US seaweed aquaculture lab to advance breeding and commercial production

By Hatchery Feed & Management

AltaSea at the Port of Los Angeles partnered with University of Southern California professor Sergey Nuzhdin of the Dornsife College, Biological Sciences Department, to establish an expansive seaweed lab – the Nuzhdin Research Laboratory – on the AltaSea campus. The 6,000 square-foot lab will be the home to groundbreaking research on regenerative aquaculture as well as the commercial application of new technologies in aquafarming.

In addition to the research to be conducted at the lab, several projects and initiatives are in development at AltaSea with the seaweed lab, including a demonstration bivalve and seaweed platform, mentorship programs for undergraduate and graduate students, augmented reality algae farming educational experience, and community engagement experiences in conjunction with the Boys & Girls Club of LA Harbor.

Dr. Nuzhdin’s lab will conduct research to advance the commercial production of seaweeds. This work will include breeding improved non-GMO kelp varieties and establishing cultivation practices, while also protecting the genetic diversity of natural kelp beds. Supported with funding from the ARPA-E MARINER Program, the breeding facility will extensively focus on developing seaweed varieties that are particularly well suited for producing sustainable feedstocks for biofuels and biochemicals, as well as alternative livestock feeds from the ocean.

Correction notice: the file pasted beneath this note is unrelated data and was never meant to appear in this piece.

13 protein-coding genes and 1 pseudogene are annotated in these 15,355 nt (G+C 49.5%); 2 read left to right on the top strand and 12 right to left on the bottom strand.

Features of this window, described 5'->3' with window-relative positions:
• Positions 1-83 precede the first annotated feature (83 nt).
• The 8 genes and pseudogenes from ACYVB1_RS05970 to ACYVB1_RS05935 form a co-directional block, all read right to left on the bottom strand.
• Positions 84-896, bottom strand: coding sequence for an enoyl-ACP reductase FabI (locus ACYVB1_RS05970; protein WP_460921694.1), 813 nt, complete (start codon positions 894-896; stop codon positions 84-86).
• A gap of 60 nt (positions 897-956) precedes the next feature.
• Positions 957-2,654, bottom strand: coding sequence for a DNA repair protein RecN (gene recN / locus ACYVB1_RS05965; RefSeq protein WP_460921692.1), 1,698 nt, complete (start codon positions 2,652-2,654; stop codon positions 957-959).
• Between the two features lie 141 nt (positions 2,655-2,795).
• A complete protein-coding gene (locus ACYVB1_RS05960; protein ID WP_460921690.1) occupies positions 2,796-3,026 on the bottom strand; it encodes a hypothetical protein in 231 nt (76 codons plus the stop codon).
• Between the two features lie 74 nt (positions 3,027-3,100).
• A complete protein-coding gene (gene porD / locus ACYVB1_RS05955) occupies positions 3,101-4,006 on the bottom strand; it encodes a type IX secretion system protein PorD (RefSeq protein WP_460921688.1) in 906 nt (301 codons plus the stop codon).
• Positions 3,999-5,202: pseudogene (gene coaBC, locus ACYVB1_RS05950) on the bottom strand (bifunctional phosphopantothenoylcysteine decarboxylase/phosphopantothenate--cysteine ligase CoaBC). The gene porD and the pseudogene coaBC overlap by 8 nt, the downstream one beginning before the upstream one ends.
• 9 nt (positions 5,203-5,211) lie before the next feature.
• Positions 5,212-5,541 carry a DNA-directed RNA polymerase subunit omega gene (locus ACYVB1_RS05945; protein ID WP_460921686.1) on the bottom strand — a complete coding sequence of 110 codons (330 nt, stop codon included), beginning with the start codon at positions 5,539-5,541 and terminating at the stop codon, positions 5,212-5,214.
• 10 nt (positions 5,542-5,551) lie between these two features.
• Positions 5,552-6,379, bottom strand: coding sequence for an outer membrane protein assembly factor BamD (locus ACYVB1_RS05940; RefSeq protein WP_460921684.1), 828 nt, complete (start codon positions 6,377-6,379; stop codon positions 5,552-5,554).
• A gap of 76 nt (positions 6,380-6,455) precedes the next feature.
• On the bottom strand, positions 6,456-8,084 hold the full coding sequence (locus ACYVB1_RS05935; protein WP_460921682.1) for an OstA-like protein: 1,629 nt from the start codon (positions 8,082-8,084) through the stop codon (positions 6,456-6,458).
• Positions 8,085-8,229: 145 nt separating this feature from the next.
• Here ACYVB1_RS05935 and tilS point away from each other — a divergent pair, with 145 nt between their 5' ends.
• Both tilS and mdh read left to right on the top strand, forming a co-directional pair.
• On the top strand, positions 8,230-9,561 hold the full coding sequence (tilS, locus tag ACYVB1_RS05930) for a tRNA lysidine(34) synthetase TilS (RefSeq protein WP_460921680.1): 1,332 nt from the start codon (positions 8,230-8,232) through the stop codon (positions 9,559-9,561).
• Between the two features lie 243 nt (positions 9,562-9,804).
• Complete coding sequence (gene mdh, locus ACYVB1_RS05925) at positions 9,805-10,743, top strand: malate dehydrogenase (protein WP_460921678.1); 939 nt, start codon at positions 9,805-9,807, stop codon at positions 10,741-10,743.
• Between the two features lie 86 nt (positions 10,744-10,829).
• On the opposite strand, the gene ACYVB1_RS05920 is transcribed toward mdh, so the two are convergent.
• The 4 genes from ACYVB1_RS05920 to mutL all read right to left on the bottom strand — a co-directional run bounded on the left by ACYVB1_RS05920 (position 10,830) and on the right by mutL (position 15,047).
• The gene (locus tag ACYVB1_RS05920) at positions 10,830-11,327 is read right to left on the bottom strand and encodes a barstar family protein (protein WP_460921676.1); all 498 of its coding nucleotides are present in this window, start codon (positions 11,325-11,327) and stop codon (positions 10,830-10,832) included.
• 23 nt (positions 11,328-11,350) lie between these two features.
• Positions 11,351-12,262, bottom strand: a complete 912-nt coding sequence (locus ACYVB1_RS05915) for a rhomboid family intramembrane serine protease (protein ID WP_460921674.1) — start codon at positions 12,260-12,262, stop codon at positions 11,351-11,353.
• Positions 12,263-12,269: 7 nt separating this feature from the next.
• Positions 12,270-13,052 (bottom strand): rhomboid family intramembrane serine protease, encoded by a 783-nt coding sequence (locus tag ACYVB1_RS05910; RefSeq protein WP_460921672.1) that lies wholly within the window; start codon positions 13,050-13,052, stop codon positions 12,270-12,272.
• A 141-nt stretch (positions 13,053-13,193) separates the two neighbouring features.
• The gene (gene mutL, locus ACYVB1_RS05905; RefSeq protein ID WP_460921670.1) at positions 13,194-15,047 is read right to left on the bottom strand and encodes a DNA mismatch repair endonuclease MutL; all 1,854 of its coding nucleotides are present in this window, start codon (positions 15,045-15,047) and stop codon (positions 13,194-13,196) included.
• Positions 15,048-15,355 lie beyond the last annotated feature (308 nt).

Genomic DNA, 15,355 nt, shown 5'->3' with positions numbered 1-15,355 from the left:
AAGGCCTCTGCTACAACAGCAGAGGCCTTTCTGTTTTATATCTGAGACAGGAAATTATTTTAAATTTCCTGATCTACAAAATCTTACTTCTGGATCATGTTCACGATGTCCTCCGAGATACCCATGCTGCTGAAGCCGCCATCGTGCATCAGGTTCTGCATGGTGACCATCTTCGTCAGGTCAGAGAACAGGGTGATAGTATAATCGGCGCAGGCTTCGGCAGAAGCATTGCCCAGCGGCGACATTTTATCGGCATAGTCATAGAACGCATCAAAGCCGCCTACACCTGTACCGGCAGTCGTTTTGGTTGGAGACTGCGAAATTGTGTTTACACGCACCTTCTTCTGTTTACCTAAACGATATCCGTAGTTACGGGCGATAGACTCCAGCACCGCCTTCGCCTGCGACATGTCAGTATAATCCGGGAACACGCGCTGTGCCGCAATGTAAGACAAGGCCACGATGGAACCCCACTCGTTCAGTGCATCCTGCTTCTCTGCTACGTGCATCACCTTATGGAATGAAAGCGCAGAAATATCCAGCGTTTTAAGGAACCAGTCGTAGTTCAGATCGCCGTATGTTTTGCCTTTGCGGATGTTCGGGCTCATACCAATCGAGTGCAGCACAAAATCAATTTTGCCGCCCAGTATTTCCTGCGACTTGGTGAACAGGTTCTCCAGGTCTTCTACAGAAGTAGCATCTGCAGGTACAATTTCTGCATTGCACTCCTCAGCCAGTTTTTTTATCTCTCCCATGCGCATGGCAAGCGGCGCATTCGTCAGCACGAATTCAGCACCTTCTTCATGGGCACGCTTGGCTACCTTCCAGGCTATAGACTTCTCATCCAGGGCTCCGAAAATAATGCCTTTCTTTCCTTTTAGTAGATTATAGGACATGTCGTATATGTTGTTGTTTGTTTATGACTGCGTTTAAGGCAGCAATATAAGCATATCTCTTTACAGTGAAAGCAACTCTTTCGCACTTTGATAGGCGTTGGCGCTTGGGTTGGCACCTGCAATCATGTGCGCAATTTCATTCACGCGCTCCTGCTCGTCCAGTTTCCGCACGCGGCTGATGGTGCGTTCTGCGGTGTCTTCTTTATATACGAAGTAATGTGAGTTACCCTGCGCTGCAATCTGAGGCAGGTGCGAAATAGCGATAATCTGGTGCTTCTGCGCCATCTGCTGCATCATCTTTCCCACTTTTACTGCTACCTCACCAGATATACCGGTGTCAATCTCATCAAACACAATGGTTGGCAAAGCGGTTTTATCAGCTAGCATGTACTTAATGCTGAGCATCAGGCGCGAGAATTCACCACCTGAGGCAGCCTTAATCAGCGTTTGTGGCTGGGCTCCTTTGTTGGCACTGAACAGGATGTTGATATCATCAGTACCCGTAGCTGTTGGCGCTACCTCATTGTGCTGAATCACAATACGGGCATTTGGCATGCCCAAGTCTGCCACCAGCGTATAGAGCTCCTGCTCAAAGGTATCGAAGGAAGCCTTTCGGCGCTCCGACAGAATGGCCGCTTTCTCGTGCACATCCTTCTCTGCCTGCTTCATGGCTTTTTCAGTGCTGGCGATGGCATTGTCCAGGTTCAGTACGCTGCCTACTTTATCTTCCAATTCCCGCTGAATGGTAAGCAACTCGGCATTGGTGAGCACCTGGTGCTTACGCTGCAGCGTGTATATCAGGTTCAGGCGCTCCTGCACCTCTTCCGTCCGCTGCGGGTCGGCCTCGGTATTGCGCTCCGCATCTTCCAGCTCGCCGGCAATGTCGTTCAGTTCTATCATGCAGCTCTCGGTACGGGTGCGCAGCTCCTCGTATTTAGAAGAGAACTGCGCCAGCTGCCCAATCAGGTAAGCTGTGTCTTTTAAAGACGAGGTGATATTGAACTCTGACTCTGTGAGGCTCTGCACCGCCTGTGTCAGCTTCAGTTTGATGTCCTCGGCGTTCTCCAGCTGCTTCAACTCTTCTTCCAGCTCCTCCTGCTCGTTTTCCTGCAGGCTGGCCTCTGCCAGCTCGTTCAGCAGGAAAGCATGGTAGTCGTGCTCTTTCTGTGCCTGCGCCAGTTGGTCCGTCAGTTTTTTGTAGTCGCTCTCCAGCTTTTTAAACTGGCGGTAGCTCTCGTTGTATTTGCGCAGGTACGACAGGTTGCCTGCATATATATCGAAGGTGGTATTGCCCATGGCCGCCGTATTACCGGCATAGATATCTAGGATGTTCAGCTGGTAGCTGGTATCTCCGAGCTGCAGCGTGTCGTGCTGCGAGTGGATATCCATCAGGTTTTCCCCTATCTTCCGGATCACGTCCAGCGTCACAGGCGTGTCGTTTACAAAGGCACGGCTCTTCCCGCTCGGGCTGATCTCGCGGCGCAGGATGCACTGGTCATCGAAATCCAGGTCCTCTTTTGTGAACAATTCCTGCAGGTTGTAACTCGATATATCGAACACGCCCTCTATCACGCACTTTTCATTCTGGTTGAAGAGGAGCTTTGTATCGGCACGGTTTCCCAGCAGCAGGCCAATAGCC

“This new laboratory facility is a pivotal component of an emerging “Macrocystis (Giant Kelp) Super-Cluster” here in Southern California, which brings together multiple world-leading R&D and deployment capabilities to accelerate the growth of the seaweed aquaculture industry,” said Marc von Keitz, ARPA-E Program director for MARINER.

Additionally, supported by NOAA Sea Grant and USDA, the researchers will look for ways to sustainably increase the number of aquaculture farms, particularly for shellfish and kelp.

“Aquaculture represents an increasingly large part of the seafood market globally, and the key component of aquaculture will be to make the production of aquaculture systems, such as shellfish, kelp, and seaweed, more sustainable,” said Dr. Nuzhdin. “By partnering with AltaSea and its tenants, an important synergy is being created to revolutionize the future of aquaculture and at the same time help grow the blue economy.”

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